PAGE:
Not for everybody

An email this a.m. from a colleague referring me to an online thread with multiple posts on the use of third person vs. first person.
First person, third person, for me any argument seems silly. The writer writes it the way it seems to need to be written, and it may work for some and not for others, but that’s always the way with everything. Back in the day when I was working for a living, I soon realized that 20% of any reader group wasn’t going to like it, no matter what it was. Stand on any street corner, I would say to people, and hand out $20 bills. You’ll find 20% of the people won’t go for the offer. They’ll know there’s some nefarious scheme involved and refused to be tricked.
The tense, like other conventions in fiction, tends to disappear in direct proportion to the depth of the reader’s engagement in the story. Writing fiction is in one sense very much like a magic trick, the kind of magic that practitioners call close work, where the cards or coins or whatever seem to appear and vanish not on some distant stage, but right there under your nose, over a dinner table or standing at a bar. You can smell the magician’s aftershave, but damned if you know how the queen of hearts turned out to be the card when you were the one that did the choosing.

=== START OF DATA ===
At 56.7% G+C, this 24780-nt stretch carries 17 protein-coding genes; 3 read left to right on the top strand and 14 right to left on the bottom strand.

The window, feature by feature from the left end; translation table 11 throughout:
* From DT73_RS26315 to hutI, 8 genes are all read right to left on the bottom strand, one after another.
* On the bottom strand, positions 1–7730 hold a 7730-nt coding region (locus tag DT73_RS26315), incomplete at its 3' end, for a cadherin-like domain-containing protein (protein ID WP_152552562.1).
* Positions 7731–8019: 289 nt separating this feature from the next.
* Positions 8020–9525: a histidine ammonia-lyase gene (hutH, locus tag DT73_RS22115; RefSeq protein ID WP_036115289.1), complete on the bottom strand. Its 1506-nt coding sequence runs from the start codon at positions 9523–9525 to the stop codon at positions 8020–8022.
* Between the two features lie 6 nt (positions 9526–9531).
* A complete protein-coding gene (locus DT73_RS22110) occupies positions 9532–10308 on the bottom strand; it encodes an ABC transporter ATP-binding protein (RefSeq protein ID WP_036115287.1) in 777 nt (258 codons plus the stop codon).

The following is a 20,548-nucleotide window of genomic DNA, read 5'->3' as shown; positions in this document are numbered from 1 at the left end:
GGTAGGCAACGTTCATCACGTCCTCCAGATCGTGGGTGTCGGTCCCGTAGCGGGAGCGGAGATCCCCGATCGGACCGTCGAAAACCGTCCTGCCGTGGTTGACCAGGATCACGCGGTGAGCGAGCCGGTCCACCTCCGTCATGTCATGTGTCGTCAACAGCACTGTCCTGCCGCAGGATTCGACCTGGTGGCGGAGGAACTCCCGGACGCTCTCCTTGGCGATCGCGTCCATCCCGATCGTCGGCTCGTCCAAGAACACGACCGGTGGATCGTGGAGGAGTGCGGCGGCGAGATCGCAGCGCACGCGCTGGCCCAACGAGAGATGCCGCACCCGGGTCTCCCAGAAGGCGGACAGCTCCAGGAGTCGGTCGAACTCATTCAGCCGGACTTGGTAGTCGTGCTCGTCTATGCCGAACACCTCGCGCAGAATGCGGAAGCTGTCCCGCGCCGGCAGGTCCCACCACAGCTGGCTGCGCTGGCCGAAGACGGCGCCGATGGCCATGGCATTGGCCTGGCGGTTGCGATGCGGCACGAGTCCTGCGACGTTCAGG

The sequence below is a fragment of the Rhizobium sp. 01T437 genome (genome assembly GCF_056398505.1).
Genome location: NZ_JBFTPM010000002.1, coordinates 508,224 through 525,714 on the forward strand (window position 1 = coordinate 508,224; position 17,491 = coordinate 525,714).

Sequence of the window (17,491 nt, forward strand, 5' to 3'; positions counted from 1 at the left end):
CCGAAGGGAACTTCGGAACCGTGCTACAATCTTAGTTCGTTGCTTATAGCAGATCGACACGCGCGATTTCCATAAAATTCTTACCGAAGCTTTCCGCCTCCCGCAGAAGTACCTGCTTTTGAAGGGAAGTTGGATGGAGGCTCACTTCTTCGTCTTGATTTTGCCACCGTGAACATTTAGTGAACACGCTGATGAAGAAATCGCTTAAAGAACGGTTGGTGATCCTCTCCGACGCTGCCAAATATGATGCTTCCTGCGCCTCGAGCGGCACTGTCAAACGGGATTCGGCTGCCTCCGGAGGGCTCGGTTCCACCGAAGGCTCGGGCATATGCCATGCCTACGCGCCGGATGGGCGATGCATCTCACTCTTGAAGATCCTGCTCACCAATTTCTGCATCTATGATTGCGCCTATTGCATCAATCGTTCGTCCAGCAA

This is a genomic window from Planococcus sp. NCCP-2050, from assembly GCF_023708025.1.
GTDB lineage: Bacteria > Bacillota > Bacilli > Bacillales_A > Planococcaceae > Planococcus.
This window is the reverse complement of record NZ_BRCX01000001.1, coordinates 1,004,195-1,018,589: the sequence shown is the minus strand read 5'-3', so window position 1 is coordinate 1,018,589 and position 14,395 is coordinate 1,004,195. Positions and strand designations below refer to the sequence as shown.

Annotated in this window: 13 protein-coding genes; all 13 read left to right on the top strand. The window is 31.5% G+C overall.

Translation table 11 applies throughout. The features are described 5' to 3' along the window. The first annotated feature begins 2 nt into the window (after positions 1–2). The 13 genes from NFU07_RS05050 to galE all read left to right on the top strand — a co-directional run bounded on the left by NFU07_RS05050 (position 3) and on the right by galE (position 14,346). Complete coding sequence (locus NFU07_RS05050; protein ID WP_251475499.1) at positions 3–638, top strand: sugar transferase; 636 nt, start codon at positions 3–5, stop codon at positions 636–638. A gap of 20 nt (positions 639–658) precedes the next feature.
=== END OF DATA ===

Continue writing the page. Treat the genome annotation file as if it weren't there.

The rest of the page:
To someone who knows the two-handed pass, the answer is simple (isn’t the answer in both magic tricks and fiction always, more or less, simple?). The artistry is making the two-handed pass transparent, so deft it disappears. And so it is with fiction, making the story and character (always a blend as tightly wound as strands of DNA) so agile, nimble, dextrous and proficient in the telling that the language, the tense, the words and punctuation — all the elements of the two-handed pass — become transparent, disappear, and all that’s left is the effect, the magic.
It doesn’t matter how you do it, only that you stumble across the doorway, perhaps the one in the ivy-covered stone wall in the Hermann Hesse novel, the entrance to the Magic Theatre, and you step through, ignoring the warning: Not For Everybody.
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